The report also explained, “Some vehicles may experience an electrical short circuit between the Starter Motor B+ cable assembly electrical terminal and the Starter Solenoid. This condition may cause a vehicle fire without warning.” All seven vehicles that experienced the electrical short circuit were manufactured at the assembly plant in Brampton.

2Possible Engine Stall Due To Alternator Failure

This issue stems from the electro-hydraulic power steering (EHPS) used by the 2011 to 2014 models of the Dodge Challenger and Dodge Charger. According to the safety compliance report, vehicles using this EHPS “may experience an alternator diode thermal fatigue failure due to cyclical loads induced by EHPS.”

Moreover, the report also explained, “Depending on the failure mode and timing, system voltage may drop to critical levels, disabling systems such as the Antilock Brake System/Electronic Stability Control, Engine Control Module/Central Body Controller or result in a loss of vehicle power.”

1Missing Fuel Pump Regulator

This issue affects several Chevy models including the 2020 Camaro. Because of this, a fuel leak may occur, and this may become an ignition source that could start a fire.

According to Chevrolet’s safety recall information, “The supplier of fuel pumps for these vehicles may have failed to install a component that regulates pressure within the pump. This can result in over-pressurization leading to a crack in certain welds in the pump. If the welds crack, fuel could leak from the pump.” To fix the issue, the car’s high-pressure fuel pump would be replaced.



The drive had a fun article on why turbocharged motorcycles are an un-good idea.

Apparently a version of this showed up on Bring A Trailer, which made the website give the thought a spin.

The first forced induction production motorcycle goes to the Kawasaki Z1R-TC, but Honda’s CX500 Turbo must be credited for beginning three years of turbocharged motorcycle insnaity. Today, the soft shape, turbocharged motorcycles of the 1980s register as feats of engineering and relics of vicious competition.

Offerings from Kawasaki, Yamaha, and Suzuki cropped up in 1982 and 1983 as a direct response to the Honda CX500 Turbo, only for production to cease across the board in 1985. With the exception of Kawasaki’s H2 line and Peugeot’s one-off Jetforce Compressor supercharged scooter, forced induction has been absent in motorcycles and for good reason.

To go through the painstaking R&D process of packaging a turbocharger into a motorcycle was work enough, meaning each bike was an iteration of an existing chassis. Adding power and weight to a chassis originally engineered without these extras required each company to bolster their bikes to varying degrees.

The Honda was futuristic for its time, equipped with electronic fuel injection, a liquid cooling system, and air-adjustable preload front and rear.

Suzuki also attempted a form of radical cooling, using an oil-jet sprayer to augment its natural air cooling, while the air-cooled Kawasaki and Yamaha broiled under the extra heat of a turbocharger.

The Kawasaki, Yamaha, and Suzuki were carbureted, adding to an already lagging powerband, according to Motorcycle.com’s head-to-head comparison.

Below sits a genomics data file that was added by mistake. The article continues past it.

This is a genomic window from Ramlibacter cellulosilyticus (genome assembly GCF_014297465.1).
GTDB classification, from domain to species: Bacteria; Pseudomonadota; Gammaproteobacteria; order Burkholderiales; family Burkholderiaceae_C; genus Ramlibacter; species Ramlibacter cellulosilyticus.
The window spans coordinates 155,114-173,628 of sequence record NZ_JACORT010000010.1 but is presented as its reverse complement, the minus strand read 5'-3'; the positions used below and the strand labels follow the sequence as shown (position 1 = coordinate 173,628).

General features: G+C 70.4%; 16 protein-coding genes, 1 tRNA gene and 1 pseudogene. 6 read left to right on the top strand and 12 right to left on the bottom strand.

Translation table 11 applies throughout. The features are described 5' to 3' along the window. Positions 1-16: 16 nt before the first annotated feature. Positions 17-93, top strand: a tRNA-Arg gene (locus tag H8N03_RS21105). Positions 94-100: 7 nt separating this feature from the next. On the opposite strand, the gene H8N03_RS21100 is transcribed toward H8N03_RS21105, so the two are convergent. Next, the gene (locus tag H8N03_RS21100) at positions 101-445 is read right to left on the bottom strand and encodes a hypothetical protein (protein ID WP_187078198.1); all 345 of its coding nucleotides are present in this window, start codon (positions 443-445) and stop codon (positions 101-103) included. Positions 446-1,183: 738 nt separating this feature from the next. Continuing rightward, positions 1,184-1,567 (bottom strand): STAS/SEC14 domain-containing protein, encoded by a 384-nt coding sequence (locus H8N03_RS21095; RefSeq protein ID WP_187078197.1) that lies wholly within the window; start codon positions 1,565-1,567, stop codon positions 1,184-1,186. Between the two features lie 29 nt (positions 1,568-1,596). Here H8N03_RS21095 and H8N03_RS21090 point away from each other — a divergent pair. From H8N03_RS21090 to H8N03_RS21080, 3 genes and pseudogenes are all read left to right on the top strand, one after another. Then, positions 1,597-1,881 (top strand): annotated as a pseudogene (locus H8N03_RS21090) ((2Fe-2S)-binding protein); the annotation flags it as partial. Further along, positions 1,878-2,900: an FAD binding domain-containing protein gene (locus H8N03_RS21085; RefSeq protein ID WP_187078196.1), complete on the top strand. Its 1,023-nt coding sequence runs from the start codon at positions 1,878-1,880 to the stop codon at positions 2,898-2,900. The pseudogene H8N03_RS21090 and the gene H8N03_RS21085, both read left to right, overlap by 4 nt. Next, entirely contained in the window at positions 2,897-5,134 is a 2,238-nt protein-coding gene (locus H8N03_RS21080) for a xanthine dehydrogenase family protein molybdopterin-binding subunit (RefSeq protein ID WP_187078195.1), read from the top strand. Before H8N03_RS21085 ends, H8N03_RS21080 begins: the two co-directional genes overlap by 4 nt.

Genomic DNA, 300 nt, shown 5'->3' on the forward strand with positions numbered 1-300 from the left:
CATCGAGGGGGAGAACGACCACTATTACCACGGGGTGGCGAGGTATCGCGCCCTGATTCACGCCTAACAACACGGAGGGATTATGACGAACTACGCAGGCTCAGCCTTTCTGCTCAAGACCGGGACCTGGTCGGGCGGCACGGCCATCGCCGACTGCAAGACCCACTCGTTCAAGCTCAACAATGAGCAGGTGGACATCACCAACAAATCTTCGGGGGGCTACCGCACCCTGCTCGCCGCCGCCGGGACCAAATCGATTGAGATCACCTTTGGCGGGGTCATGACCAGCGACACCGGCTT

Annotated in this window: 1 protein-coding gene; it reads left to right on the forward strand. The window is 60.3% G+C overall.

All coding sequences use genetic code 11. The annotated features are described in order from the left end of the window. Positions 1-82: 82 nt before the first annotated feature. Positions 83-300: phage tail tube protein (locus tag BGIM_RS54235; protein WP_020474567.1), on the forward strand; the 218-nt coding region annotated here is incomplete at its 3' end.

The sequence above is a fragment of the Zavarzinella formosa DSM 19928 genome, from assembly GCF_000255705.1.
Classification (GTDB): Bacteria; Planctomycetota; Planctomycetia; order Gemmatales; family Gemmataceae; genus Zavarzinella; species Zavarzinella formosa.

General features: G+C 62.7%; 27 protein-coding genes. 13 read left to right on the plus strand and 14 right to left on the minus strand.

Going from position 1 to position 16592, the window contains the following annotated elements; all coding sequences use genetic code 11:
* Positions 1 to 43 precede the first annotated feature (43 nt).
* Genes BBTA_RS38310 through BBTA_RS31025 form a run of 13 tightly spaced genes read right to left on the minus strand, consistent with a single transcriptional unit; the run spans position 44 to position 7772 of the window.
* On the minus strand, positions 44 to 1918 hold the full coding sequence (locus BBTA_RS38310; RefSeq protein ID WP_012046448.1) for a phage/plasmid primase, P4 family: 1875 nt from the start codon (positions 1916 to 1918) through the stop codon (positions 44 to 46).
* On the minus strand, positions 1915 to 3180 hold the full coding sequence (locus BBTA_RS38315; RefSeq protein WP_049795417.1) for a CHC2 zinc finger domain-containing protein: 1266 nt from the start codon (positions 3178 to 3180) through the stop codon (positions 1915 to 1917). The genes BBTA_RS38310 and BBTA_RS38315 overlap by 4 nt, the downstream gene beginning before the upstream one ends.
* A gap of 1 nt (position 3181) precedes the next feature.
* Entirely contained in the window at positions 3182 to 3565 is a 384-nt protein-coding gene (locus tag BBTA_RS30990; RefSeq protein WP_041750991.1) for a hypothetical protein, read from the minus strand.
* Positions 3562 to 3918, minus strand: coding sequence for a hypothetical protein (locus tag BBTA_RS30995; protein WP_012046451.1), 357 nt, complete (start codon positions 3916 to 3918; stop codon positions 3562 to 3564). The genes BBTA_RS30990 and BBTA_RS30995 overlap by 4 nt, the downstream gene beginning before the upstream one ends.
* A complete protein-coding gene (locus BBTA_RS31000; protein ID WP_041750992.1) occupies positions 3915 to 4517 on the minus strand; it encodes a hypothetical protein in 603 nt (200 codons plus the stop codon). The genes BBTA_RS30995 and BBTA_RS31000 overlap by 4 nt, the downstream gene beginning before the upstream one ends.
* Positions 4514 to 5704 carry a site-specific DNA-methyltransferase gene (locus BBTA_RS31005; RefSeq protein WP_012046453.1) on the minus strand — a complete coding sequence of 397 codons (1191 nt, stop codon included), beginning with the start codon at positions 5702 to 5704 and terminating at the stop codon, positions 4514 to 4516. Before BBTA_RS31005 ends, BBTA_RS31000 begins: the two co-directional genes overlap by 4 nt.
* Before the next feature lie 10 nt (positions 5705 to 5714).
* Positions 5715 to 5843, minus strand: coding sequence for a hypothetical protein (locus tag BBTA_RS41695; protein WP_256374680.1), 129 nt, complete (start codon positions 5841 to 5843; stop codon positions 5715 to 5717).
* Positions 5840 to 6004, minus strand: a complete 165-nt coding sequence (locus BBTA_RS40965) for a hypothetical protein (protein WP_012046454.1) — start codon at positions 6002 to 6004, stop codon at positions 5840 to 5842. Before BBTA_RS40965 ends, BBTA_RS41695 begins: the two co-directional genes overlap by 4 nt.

Ultimately, Honda’s extensive research into packaging the turbocharger, with 230 patents filed in the process, and updating the drivetrain accordingly paid off. These bikes were not devout canyon carvers but they did rocket through the quarter miles, with Jay Gleason recording a 10.7 second run on the Kawasaki, according to Motorcycle.com.

Turbocharging doesn’t exactly fit the mantra that Motorcycle Safety Foundation instructors and Superbike racers preach: smooth is safe, and smooth is speed. And while these bikes were certainly powerful, the GPZ750 Turbo making 113 horsepower in 1983, the power of the bikes was secondary to the idea of these bikes existing in the first place for the sake of competition.

In other words, if Honda did it, the other three had to follow—even if the technology present was cumbersome and ineffective.



(many thanks for info: https://www.cjonline.com/news/local/good-news/2017-11-11/topeka-businessman-driving-force-behind-evel-knievel-museum)

Mike Patterson own Historic Harley Davidson in Topeka, KS, saw Evel Knievel live when Mike was just 4 years old.  He doesn’t remember much else from that age, but he clear remembers Evel’s performance at the state fair.  He can still see it- waiting for Evel to come out of the truck, doing the speed runs, the wheelies- and finally, the jump.  AS he grew up, EK stayed his hero, and Mike’s room was full of EK posters, models, and toys. His family was already in the motorcycle business, so the love of cycles and pyscho’s was cemented.

Mike’s grandfather purchased the dealership in 1949, and it’s passed through three generations.  And now, next door- the Evel Knievel Museum.

Mike- welcome to Road Muscle Radio.

  1. When you saw Evel Knievel, what was that like? Did you want to do jumps like he did?
  2. Connect the dots for us on how a project for Jerry Lee Lewis led to the Evel Knievel Museum? Were you just looking for an adult way to show off your collection of Ideal Toys action figures?
  3. What was it about Topeka that said to you, “this is the place for it?”
  4. So when you opened the museum, what was the response like?
  5. Tell us some of the highlights of your museum collection.

We’re talking with Mike Patterson, owner of Historic Harley Davidson in Topeka, Kansas- and the Evel Knievel Museum.

  1. Tell us about the Doug Danger jump done in downtown Topeka that you helpe make happen.
  2. Are there any Evel artifacts you’d love to get into the museum?
  3. Tell us about the restoration work at Historic Harley Davidson?
  4. What are the museum hours, and how does a person go on a tour?
  5. Have you ever jumped a shark?
  6. Brett’s closer: What’s the stupidest thing you’ve ever done on a motorcycle?

For more info, visit evelknievelmuseum.com, and look for them on facebook, twitter, and instagram, plus you can guy tickets online.  Remember we’re practicing social distancing, plus wear your golldang masks.  Mike Patterson, thank you so much for sharing your story on Road Muscle Radio.

(after he’s off line)

Talk about a fun daytrip. Maybe toss in a ride on the city’s 1908 vintage carousel, picnic on the Kansas River, go see Truckhenge,  check out the combat air museum, whatever you like.  Welcome to jump over  country.